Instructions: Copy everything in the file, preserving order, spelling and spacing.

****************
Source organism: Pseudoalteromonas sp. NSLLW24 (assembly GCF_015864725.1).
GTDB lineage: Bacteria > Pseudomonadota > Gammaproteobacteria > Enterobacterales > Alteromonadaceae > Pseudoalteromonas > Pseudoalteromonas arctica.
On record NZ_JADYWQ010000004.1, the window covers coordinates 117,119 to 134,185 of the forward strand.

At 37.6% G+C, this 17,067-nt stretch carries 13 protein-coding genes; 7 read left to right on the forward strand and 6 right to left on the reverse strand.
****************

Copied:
Source organism: Pseudoalteromonas sp. NSLLW24 (assembly GCF_015864725.1).
GTDB lineage: Bacteria > Pseudomonadota > Gammaproteobacteria > Enterobacterales > Alteromonadaceae > Pseudoalteromonas > Pseudoalteromonas arctica.
On record NZ_JADYWQ010000004.1, the window covers coordinates 117,119 to 134,185 of the forward strand.

At 37.6% G+C, this 17,067-nt stretch carries 13 protein-coding genes; 7 read left to right on the forward strand and 6 right to left on the reverse strand.